I'm a fan of rhubarb and had a fair bit of it that I had frozen in the summer. I'm not a fan of white chocolate, and I had no idea why there was so much of it in my cupboard. I got to use both in this recipe from the LCBO's excellent, free Food & Drink magazine, Spring 2002 issue.

I made it twice this fall, and it stood in well the second time on Hallowe'en night, as "Blood and Brains Pie"!

Cooking the rhubarb:

For the crust, I used Betsy's excellent ginger cookies, that I have learned make great cookies and great cheesecake and tart crusts!

Dolloping the rhubarb in the white chocolate filling before swirling:

Post swirling:

Yum yum:

White Chocolate and Rhubarb Cheesecake

This tastes best at room temperature, so remove it from the fridge about an hour before serving.

Rhubarb Swirl:
2 and 1/2 cups (625 mL) thinly sliced rhubarb, about two to three stalks
1/3 cup (75 mL) granuluted sugar
2 tbsps (25 mL) orange juice

1/4 cup (50 mL) melted butter
1 and 1/4 cups (300 mL) graham wafer or ginger cookie crumbs

White Chocolate Filling:
Three 8-oz. (250 mL) packages of block cream cheese, room temperature
1/2 cup (125 mL) granulated sugar
1 tbsp (15 mL) cornstarch
3 eggs
2 tsp (10 mL) vanilla
1/2 tsp (2 mL) salt
2 cups (500 mL) sour cream
8 oz. (250 g) white chocolate, melted

1. In a small saucepan, stir rhubarb with sugar and orange juice. Cover and set over medium heat. Stir occasionally until rhubarb is very soft, about 10 minutes. Uncover and stir frequently, mashing with the back of a spoon, until rhubarb forms a thick purée, about five minutes more.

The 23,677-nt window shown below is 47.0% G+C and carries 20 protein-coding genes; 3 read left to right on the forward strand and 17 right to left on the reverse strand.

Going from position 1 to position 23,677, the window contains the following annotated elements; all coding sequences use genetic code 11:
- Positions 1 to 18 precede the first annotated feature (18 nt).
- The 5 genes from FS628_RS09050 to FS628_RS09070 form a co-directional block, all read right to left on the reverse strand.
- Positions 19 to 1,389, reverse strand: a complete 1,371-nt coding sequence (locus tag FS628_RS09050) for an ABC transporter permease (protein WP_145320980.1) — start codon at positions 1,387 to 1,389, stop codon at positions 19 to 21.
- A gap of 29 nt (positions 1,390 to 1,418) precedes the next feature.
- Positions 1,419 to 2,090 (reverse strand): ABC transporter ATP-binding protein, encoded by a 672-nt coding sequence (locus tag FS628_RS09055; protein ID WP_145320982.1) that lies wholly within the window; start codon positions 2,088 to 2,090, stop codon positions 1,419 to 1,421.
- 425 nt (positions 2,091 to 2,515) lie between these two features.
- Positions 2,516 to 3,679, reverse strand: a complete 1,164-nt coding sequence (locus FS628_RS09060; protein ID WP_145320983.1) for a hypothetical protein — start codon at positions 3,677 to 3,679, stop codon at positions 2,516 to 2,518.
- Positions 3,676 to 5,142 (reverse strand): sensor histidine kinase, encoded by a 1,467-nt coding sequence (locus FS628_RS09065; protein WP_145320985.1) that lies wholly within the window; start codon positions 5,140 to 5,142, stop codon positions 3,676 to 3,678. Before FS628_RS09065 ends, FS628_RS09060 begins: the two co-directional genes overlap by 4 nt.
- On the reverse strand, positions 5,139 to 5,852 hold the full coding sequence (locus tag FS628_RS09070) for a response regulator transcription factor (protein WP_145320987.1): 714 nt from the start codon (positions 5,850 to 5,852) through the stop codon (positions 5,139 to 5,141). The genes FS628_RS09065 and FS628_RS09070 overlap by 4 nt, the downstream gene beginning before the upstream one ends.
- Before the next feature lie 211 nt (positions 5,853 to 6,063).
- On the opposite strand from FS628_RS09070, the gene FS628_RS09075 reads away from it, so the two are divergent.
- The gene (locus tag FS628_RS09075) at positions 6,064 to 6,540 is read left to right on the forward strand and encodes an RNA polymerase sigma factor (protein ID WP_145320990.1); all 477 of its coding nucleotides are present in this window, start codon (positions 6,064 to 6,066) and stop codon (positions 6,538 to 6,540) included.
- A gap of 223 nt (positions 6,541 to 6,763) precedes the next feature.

2. Preheat oven to 350F (180C).

3. Lightly butter bottom and sides of a 9.5" (24 cm) springform pan. In a small bowl, stir crumbs with butter until mixed. Press onto bottom of pan. Bake in centre of preheated oven until set, about 8 to 10 minutes. Cool completely. Leave oven on.

4. Meanwhile, using electric mixer, beat cream cheese until smooth and creamy. Add sugar and cornstarch, beating until well combined. Add eggs one at a time, beating after each addition and scraping down sides as needed until incorporated. Beat in vanilla and salt. Stir in sour cream and white chocolate just until mixed.

5. Wrap the underside and halfway up the sides of the springform pan with a double layer of heavy-duty foil. Pour half the cream cheese mixture into the pan. Drop half the rhubarb purée by spoonfuls over cream cheese. Using the tip of a sharp knife, swirl rhubarb into cream cheese. Fill with remaining cream cheese mixture and rhubarb purée, swirling remaining rhubarb with the tip of a knife.

6. Set pan in a larger ovenproof dish. Fill larger dish with enough hot water to come about 1 inch (2.5 cm) up the sides of the pan. Do not fill water higher than the foil. Bake in centre of preheated oven 45 minutes. Leaving door closed, turn off oven and leave cheese cake in oven for one hour. Remove pan from water and discard foil. Run a knife around outside edge of cheesecake. Cool in pan on a rack at room temperature for one hour. Refrigerate overnight. Cheesecake will keep well refrigerated for several days or can be frozen. Serves to 10 to 12.

Monday, November 21, 2011

Leslie Street Spit

The Leslie Street Spit is a landfill success, a place for wildlife and people to get away from the traffic and crowding of downtown Toronto. My favourite time to walk it is in the winter, where there is less chance of being mown down by bikes.

We took this walk in the late afternoon a few weeks ago. Much of the foliage was past its prime, but was we basked in was the hazy melancholy of an aging year.

The most beautiful blue I think I've seen in person.

A lone boat. On the other side of the spit sits a busy marina.

This more recent landfill project attracts migrating birds and waterfowl in general.

Downtown Toronto in the distance. See the CN Tower on the right?

Good work, beavers!